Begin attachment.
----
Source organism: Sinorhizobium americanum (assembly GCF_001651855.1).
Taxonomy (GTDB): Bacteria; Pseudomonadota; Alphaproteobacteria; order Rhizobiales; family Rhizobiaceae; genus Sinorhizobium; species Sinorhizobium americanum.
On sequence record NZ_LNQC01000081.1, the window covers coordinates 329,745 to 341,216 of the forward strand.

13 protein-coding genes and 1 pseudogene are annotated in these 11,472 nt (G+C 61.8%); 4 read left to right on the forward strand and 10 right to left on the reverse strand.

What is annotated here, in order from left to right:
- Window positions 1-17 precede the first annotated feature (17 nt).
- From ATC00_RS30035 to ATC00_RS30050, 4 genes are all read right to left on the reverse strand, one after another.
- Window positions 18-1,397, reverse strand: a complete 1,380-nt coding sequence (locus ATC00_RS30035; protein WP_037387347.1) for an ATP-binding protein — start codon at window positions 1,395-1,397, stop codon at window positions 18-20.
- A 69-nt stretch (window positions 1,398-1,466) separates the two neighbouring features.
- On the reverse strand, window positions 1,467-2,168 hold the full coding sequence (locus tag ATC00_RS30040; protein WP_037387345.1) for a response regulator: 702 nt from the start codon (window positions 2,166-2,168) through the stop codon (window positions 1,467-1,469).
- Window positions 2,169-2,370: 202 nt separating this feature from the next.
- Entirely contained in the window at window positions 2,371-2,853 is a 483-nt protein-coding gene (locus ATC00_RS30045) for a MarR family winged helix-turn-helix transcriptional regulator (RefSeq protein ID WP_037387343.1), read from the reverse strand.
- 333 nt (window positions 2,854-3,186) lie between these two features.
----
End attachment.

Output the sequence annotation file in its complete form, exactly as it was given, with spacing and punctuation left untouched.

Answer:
Source organism: Sinorhizobium americanum (assembly GCF_001651855.1).
Taxonomy (GTDB): Bacteria; Pseudomonadota; Alphaproteobacteria; order Rhizobiales; family Rhizobiaceae; genus Sinorhizobium; species Sinorhizobium americanum.
On sequence record NZ_LNQC01000081.1, the window covers coordinates 329,745 to 341,216 of the forward strand.

13 protein-coding genes and 1 pseudogene are annotated in these 11,472 nt (G+C 61.8%); 4 read left to right on the forward strand and 10 right to left on the reverse strand.

What is annotated here, in order from left to right:
- Window positions 1-17 precede the first annotated feature (17 nt).
- From ATC00_RS30035 to ATC00_RS30050, 4 genes are all read right to left on the reverse strand, one after another.
- Window positions 18-1,397, reverse strand: a complete 1,380-nt coding sequence (locus ATC00_RS30035; protein WP_037387347.1) for an ATP-binding protein — start codon at window positions 1,395-1,397, stop codon at window positions 18-20.
- A 69-nt stretch (window positions 1,398-1,466) separates the two neighbouring features.
- On the reverse strand, window positions 1,467-2,168 hold the full coding sequence (locus tag ATC00_RS30040; protein WP_037387345.1) for a response regulator: 702 nt from the start codon (window positions 2,166-2,168) through the stop codon (window positions 1,467-1,469).
- Window positions 2,169-2,370: 202 nt separating this feature from the next.
- Entirely contained in the window at window positions 2,371-2,853 is a 483-nt protein-coding gene (locus ATC00_RS30045) for a MarR family winged helix-turn-helix transcriptional regulator (RefSeq protein ID WP_037387343.1), read from the reverse strand.
- 333 nt (window positions 2,854-3,186) lie between these two features.